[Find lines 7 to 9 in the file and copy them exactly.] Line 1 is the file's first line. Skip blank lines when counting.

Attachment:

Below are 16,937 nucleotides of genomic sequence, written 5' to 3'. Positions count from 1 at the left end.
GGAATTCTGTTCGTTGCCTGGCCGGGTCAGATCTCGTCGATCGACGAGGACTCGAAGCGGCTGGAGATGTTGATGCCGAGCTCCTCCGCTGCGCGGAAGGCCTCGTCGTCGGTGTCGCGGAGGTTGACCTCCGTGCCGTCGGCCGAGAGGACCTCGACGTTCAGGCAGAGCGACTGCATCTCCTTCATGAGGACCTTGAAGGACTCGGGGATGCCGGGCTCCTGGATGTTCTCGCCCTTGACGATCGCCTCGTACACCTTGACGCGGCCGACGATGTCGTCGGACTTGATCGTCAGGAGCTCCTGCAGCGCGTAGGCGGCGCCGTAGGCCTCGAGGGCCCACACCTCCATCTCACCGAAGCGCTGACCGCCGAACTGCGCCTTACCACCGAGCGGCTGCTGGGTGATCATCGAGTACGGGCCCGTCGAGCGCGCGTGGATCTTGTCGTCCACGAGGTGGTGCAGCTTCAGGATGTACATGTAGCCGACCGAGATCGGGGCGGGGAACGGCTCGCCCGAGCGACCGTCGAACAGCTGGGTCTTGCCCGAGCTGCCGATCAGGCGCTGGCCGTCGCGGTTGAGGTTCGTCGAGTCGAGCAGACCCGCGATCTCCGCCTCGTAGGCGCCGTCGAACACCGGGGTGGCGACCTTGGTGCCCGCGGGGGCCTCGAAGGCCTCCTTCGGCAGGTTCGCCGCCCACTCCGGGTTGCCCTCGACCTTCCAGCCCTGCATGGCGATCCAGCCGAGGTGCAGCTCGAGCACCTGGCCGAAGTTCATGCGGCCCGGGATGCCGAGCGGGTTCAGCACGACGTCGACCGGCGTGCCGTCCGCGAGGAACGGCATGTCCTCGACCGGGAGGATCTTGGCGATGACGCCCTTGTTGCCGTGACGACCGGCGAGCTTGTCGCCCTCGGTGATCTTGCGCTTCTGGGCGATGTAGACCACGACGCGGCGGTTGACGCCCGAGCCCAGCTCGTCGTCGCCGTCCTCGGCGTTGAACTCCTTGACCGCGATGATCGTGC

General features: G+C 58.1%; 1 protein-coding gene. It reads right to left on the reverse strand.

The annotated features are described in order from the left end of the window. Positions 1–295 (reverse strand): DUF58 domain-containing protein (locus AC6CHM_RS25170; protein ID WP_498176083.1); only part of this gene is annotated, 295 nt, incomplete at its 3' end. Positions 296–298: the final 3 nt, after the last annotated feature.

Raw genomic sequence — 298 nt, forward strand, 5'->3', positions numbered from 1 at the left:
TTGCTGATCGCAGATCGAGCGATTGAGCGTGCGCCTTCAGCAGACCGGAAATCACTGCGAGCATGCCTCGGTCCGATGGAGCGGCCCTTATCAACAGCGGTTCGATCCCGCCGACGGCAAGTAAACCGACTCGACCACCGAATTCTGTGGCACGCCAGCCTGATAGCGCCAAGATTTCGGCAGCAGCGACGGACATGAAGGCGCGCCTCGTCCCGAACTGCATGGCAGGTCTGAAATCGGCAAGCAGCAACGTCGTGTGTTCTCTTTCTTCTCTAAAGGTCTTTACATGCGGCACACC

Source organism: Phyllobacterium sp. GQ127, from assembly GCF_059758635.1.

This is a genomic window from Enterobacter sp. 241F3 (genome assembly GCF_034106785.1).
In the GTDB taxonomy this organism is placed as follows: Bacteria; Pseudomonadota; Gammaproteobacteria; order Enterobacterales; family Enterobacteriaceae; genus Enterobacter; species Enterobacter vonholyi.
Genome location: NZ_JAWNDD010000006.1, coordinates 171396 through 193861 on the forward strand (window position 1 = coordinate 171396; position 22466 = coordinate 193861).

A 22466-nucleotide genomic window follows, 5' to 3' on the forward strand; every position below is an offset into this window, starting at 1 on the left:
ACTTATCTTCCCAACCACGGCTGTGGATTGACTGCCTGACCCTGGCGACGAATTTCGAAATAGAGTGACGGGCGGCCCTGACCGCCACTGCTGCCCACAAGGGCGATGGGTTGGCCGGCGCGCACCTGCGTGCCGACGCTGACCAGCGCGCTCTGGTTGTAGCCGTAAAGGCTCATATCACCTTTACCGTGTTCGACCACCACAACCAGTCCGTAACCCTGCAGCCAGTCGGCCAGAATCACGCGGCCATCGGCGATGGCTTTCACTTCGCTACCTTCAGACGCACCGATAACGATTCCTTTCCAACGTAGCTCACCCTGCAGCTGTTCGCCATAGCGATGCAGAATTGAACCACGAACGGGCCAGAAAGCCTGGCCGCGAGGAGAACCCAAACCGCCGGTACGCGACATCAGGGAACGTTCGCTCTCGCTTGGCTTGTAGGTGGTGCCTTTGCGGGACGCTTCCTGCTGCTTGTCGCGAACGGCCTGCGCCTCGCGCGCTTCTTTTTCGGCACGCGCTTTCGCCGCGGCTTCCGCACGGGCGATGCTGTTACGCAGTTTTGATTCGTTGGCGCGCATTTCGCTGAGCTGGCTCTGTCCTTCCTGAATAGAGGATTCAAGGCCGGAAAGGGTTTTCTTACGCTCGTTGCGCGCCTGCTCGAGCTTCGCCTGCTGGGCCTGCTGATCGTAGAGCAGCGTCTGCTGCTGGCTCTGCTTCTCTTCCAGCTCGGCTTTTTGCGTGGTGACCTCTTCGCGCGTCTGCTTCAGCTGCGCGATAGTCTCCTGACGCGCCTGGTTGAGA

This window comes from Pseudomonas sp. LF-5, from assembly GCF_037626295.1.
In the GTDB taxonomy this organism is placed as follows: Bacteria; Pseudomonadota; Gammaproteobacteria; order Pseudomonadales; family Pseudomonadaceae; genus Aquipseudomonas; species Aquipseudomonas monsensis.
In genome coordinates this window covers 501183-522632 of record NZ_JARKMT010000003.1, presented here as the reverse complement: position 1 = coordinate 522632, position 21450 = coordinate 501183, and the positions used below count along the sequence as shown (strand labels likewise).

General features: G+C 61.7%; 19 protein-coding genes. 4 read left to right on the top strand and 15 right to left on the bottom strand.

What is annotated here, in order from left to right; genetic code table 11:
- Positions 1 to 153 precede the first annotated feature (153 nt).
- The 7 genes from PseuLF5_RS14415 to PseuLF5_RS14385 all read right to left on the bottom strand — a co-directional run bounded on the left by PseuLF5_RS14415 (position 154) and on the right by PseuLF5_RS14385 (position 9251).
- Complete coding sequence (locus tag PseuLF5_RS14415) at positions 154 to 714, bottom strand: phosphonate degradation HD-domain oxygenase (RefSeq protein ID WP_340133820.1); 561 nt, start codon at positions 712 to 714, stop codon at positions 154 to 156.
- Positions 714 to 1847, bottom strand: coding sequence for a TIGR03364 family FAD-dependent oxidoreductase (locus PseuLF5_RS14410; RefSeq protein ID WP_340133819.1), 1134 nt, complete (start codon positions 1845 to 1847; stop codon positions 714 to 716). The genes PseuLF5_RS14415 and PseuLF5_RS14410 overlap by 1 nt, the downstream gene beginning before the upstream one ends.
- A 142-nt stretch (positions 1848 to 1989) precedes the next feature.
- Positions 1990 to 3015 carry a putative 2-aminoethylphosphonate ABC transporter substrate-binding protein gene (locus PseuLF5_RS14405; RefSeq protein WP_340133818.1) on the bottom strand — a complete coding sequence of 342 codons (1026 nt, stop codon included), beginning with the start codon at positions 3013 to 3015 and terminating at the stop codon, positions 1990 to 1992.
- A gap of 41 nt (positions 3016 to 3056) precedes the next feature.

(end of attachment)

Source organism: Phyllobacterium sp. GQ127, from assembly GCF_059758635.1.

This is a genomic window from Enterobacter sp. 241F3 (genome assembly GCF_034106785.1).
In the GTDB taxonomy this organism is placed as follows: Bacteria; Pseudomonadota; Gammaproteobacteria; order Enterobacterales; family Enterobacteriaceae; genus Enterobacter; species Enterobacter vonholyi.